HOME  |  NEWS  |  BLOGS  |  MESSAGES  |  FEATURES  |  VIDEOS  |  WEBINARS  |  INDUSTRIES  |  FOCUS ON FUNDAMENTALS
  |  REGISTER  |  LOGIN  |  HELP
Page 1/2  >  >>
Ann R. Thryft
User Rank
Blogger
Re: Lettuce?
Ann R. Thryft   4/30/2012 12:56:28 PM
NO RATINGS

Tim, this material is specifically targeted for large-scale agricultural applications, as an alternative to poisonous sprays like Roundup and genetically modified (GM) crops. So is black petro-based plastic, but this material has even more benefits, since it can be plowed under, saving time and cost of removal, and saving the damage done if not removed.


Ann R. Thryft
User Rank
Blogger
Re: Lettuce?
Ann R. Thryft   4/27/2012 12:50:04 PM
NO RATINGS

You're welcome. I live in a mostly agricultural county and grew up surrounded by it, so this is a common sight to me. I realize it's less so to many as more people move to cities.


Tim
User Rank
Platinum
Re: Lettuce?
Tim   4/26/2012 8:36:56 PM
NO RATINGS
Hopefully, this film is available to be applied in a large scale application.  Many large scale farm plants have been genetically engineered to specifically resist herbicides (ie Round Up Ready Corn).  This allows the farmers to spray the entire field to kill weeds while retaining their cash crop.  If this film allows for the farmer to reduce the amount of herbicide and geneticallly engineered seed, it would only be a net gain to consumers.

Tim
User Rank
Platinum
Re: They're green, BUT...
Tim   4/26/2012 8:29:48 PM
NO RATINGS
It would be rough to hear that much noise first thing in the morning for toast.  At least it would wake you up.

Charles Murray
User Rank
Blogger
Re: Lettuce?
Charles Murray   4/26/2012 8:17:49 PM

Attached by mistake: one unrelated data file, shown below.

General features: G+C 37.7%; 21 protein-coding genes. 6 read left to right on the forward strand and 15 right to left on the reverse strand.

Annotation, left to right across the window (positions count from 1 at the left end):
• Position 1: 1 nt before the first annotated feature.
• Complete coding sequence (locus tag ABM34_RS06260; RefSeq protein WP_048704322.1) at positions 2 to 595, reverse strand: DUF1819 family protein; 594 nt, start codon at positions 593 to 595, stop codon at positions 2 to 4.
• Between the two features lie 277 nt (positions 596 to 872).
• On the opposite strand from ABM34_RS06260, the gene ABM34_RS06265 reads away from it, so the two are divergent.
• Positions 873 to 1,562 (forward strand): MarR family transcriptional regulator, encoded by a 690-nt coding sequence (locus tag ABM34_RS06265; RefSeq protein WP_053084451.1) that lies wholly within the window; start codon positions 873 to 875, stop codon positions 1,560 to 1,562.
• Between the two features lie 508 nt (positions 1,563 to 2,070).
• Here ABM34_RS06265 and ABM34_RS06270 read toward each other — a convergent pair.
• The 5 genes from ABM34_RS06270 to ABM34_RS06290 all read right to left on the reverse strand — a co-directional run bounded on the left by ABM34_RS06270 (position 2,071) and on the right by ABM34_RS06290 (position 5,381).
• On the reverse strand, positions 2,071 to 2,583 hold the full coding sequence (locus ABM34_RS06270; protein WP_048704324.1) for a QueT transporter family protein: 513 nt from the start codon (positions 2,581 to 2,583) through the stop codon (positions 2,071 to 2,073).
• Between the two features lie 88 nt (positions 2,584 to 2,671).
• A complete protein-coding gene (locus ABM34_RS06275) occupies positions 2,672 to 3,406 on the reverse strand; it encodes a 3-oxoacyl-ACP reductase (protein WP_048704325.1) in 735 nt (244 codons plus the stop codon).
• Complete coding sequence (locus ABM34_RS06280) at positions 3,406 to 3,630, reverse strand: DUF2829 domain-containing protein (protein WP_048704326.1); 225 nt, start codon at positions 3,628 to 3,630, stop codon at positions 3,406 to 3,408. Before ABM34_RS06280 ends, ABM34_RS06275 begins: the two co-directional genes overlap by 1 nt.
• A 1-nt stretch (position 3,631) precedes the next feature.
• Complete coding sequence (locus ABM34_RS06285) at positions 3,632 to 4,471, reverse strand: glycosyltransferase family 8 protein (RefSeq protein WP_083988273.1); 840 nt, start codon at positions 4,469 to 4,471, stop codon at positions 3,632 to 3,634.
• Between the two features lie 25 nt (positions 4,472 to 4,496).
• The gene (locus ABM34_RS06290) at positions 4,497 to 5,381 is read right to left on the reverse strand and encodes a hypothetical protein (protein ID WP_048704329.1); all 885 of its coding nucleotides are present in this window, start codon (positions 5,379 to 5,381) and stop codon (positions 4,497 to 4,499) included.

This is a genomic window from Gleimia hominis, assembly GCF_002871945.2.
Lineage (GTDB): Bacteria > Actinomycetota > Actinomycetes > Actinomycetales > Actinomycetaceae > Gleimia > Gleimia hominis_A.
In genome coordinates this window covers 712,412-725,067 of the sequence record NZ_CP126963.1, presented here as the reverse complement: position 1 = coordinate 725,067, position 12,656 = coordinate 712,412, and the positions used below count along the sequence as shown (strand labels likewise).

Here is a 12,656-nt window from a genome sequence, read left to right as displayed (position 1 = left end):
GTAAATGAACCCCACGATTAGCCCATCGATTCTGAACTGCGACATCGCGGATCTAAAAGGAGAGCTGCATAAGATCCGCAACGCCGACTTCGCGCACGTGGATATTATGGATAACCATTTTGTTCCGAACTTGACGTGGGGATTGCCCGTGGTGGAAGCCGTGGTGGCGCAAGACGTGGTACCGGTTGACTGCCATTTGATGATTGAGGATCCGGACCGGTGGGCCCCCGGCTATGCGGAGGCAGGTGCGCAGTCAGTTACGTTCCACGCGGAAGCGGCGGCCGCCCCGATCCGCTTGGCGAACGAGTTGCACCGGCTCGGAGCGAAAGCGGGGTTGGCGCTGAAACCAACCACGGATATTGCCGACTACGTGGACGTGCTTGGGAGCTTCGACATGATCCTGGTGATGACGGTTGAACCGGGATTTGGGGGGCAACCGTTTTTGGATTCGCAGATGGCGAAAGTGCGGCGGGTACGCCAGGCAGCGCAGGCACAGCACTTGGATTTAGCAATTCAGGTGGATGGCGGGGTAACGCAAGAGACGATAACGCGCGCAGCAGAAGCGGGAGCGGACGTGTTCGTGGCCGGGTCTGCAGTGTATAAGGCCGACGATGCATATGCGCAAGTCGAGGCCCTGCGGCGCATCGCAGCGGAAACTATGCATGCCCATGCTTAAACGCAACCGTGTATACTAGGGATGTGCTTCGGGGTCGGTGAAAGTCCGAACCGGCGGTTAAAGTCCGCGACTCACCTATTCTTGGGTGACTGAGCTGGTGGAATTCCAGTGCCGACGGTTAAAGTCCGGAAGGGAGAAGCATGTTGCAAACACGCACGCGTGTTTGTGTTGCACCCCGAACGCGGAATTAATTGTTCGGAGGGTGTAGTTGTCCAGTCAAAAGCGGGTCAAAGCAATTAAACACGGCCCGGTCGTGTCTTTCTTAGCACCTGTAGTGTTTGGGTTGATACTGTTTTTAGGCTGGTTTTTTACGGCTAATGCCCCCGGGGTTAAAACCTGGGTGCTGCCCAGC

NO RATINGS
Thanks, Ann. Since I'm not a gardener, I didn't understand.

Ann R. Thryft
User Rank
Blogger
Re: Lettuce?
Ann R. Thryft   4/25/2012 12:33:27 PM
NO RATINGS

Chuck, that appears to be lettuce or some other leafy vegetable. The thin film is mulch, which you put down around your crop plants to help keep down weeds and retain moisture in the soil. Many people use large sheets of black petro-based plastic, which is highly effective but does not biodegrade quickly and can leave harmful residues. I'm a gardener, not a largescale farmer, but I suspect it's put down before or during planting not after and holes punched through for the plants.


TJ McDermott
User Rank
Blogger
Re: They're green, BUT...
TJ McDermott   4/25/2012 1:35:08 AM
NO RATINGS
Tim, you are correct, it was the same material. In the instance I described, the bags in question were pre-formed to run on the type of machinery that packages sliced bread. Can you imagine that material when making your kids' lunch sandwiches?

Tim
User Rank
Platinum
Re: They're green, BUT...
Tim   4/24/2012 9:24:54 PM
NO RATINGS
These may have been the same bags that Frito Lay introduced for their Sun Chips in 2010.  They were so noisy and had a such a bad feel that the Sun Chip sales actually fell about 10% during the year that they were on the market.  It would be great to see a non-noisy solution that would be bidegradable.

Charles Murray
User Rank
Blogger
Lettuce?
Charles Murray   4/24/2012 7:32:10 PM
NO RATINGS
Ann, I don't understand the thin film photo in slide 4. What's that a picture of? Is it growing through the film?

Ann R. Thryft
User Rank
Blogger
Re: They're green, BUT...
Ann R. Thryft   4/24/2012 1:03:36 PM
NO RATINGS